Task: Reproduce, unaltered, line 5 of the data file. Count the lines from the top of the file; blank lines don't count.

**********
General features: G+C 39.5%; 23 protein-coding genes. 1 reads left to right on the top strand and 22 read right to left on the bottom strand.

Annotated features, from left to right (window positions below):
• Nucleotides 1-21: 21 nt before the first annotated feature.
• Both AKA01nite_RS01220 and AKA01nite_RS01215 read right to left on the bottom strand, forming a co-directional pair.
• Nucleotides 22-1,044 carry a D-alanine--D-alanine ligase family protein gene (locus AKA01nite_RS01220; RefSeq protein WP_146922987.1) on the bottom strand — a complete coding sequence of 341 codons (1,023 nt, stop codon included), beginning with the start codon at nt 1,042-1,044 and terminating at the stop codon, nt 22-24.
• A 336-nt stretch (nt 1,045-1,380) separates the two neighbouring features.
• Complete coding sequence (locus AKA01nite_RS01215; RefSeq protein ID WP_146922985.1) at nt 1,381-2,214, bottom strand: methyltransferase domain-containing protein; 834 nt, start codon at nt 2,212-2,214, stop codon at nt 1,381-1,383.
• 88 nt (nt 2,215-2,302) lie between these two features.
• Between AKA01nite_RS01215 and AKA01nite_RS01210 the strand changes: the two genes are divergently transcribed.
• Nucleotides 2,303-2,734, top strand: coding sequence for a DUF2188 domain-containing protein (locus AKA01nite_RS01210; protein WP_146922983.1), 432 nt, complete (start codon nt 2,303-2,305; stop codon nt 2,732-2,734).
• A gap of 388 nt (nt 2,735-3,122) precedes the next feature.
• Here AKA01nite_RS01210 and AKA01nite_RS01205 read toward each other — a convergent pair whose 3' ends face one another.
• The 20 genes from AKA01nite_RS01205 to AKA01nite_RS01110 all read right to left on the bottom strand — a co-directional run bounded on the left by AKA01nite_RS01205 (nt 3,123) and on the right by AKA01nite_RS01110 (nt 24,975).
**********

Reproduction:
• Nucleotides 22-1,044 carry a D-alanine--D-alanine ligase family protein gene (locus AKA01nite_RS01220; RefSeq protein WP_146922987.1) on the bottom strand — a complete coding sequence of 341 codons (1,023 nt, stop codon included), beginning with the start codon at nt 1,042-1,044 and terminating at the stop codon, nt 22-24.